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NOS | US. 100 min. 35mm. 2003.


BOCALLINO AWARD at Locarno Film Festival 2003, Switzerland

«Cláudia Tomaz focuses her camera on human feelings and pushes her characters to the limit. a film about the limits we set to ourselves, about vulnerability and human contradictions»

'Nós' places Francisco and Angela in an ambiance that oscillates between the realism of everyday routine and the dream-like power of their encounters. The film embodies the ambiguous and contradictory feelings of the two characters by prioritizing images over words, and silence over language.

Francisco and Angela are survivors, but solitude in the big city is difficult to bear. In the film people's path is dramatically marked by an emotional evolution that progressively takes them towards catharsis. The light, the colors, the size of the sets, the music, the sound design and editing, all reflect this inner progression. The creation of pleasure and entertainment places, such as the performances arenas that were created and purpose-built for the film, are also the expression of and the possibility for the characters' dramatic change. The bringing together of these two solitary beings reveals the twisting paths of their inner life.

Written, directed and edited by Claudia Tomaz.


This is an excerpt / scene of Nos / Us.

«A film about solitude, the difficulties of communication and the search for love, Nós places Francisco and Angela in an ambiance that, according to Cláudia Tomaz, oscillates «between the realism of everyday routine and the dream-like power of the encounters of these two characters». Free after six years in prison, Francisco decides to change and fight. After a few days spent living in the subway, he rents a room and starts working at a construction site. Forlorn, he puts an ad on the Internet - «man seeks woman to talk» - and meets the serious, shy and unhappily married Angela. She works in a big hotel with her friend Maria, who is young, exuberant, full of life and performs in erotic shows at night to make ends meet.

Inspired by the photographs of Nan Goldin, the paintings of Francis Bacon - «because of the colors, the flesh and the sexual violence between the characters» - and by the music of Lydia Lunch that provides the basis for the choreography in one of the bars - Arena - the filmmaker embodies the ambiguous and contradictory feelings of the two characters by prioritizing, as she did in her first film Noites, images over words. And silence over language.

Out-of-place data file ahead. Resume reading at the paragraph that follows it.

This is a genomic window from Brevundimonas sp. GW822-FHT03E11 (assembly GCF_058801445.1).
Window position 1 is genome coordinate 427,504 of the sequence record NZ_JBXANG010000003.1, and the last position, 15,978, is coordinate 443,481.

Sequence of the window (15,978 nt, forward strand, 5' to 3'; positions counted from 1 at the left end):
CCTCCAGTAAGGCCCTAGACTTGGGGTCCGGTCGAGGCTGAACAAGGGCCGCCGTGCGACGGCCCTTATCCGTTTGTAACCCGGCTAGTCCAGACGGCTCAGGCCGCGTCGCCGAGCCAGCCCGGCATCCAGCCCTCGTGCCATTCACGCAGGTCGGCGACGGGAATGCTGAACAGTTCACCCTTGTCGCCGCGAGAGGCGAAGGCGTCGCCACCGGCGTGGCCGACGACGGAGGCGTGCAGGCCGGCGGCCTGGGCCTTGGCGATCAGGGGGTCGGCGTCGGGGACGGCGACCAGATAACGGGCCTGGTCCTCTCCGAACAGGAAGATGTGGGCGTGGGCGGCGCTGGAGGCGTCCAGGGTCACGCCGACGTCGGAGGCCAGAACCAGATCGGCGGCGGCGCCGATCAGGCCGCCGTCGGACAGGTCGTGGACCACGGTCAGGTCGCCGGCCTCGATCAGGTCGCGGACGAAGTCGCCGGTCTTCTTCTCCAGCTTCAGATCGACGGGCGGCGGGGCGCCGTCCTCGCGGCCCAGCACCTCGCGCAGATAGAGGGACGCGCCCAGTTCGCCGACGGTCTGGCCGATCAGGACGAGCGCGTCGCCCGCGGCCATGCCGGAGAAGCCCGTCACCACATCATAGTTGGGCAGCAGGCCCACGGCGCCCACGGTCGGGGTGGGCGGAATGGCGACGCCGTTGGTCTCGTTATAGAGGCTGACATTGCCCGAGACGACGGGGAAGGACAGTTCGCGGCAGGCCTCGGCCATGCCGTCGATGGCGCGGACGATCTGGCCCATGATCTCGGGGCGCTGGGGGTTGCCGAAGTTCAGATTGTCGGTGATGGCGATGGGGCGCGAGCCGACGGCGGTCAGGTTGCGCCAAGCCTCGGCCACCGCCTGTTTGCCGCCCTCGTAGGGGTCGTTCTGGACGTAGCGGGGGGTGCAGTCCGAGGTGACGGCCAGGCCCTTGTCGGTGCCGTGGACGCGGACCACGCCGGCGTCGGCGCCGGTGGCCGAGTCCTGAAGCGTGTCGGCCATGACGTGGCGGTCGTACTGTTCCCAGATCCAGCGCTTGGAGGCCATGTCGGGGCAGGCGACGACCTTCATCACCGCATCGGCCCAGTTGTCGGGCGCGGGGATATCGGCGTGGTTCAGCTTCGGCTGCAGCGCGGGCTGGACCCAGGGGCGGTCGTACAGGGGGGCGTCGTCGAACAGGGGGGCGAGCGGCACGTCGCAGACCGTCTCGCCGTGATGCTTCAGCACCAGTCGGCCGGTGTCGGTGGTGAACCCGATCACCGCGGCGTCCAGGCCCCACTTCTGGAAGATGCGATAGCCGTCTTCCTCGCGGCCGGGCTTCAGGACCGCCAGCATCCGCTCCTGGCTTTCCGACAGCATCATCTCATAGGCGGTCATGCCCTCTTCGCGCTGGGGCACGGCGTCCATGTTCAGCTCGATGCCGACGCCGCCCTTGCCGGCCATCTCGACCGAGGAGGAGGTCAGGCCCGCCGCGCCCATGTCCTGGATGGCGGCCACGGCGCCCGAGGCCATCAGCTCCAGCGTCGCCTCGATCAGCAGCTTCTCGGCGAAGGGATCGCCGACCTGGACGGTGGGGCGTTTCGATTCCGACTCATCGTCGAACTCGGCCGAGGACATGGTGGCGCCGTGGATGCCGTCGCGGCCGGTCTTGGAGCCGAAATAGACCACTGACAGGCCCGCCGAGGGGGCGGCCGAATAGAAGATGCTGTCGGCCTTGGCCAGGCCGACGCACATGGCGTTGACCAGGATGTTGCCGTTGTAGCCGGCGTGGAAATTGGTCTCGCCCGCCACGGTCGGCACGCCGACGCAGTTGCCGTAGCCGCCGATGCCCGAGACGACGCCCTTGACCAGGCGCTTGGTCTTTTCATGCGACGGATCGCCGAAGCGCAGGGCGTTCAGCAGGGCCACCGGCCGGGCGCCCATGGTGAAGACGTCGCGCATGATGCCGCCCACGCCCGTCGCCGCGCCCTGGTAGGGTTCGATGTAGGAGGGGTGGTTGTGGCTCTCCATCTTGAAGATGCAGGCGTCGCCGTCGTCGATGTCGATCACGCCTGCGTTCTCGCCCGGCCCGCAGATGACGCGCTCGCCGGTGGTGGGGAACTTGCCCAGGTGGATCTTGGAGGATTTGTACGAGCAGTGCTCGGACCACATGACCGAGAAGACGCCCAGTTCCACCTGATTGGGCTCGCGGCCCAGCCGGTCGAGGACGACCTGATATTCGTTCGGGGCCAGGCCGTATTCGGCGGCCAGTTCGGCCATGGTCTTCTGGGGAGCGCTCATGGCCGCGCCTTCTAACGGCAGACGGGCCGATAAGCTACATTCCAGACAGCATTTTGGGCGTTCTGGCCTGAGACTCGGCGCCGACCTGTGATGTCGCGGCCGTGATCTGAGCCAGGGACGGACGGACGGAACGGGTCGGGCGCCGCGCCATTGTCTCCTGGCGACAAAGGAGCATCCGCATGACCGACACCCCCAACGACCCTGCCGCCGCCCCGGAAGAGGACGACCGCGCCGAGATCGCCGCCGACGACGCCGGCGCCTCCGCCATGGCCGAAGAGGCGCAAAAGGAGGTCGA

To give «density» to this silent, Claudia worked systematically the sound, substituting «the dirty and strident sound ambience of the town for a more delicate and softer sounds», which provides the viewer, as it does the characters, with an enveloping «sensory» experience. As for the visuals, they concentrate on the protagonist’s torment: loneliness, filmed for the most part in static shots, their difficulties in talking to one another, expressed to the wide open and almost colorless places they meet in, matched by the scenes in bars which are darker and more dynamically edited.»

In Locarno International Film Festival catalog

«The city. The solitude. The desire. The thing is not new, but Cláudia Tomaz, with these three elements and an implosive energy, shot an urban story, the kind that can only sprout of the deepest value of a film director soul. Cláudia Tomaz is an artist. If in her previous film NIGHTS she opened tracks, now she supplanted herself and offered us a total, frontal film.

US doesn’t need moral judgments to makes us go inside the characters. Tomaz's camera is enough to make the rhythm and the assembly of the time right. Unconsciously, already we adhere to the psychological state of this couple separated by the silence, joined for a fight against the daily-life solitude.

All this is filmed with a singularity which breaks our heart.»

Rui Pedro Tendinha

in the News Magazine Nov 23rd 2003

«Portrait of solitude in the big city, “US”, the second feature film from the film director Cláudia Tomaz, is also a sensual trip of a couple who meet each other through an internet add, around a re-invented Lisbon. A passage of contained emotions and hot desires between a former-prisoner and a married woman, “US” is one of the best Portuguese films of the last years.»

Jose Vieira Mendes,

in Première, Dec. 2003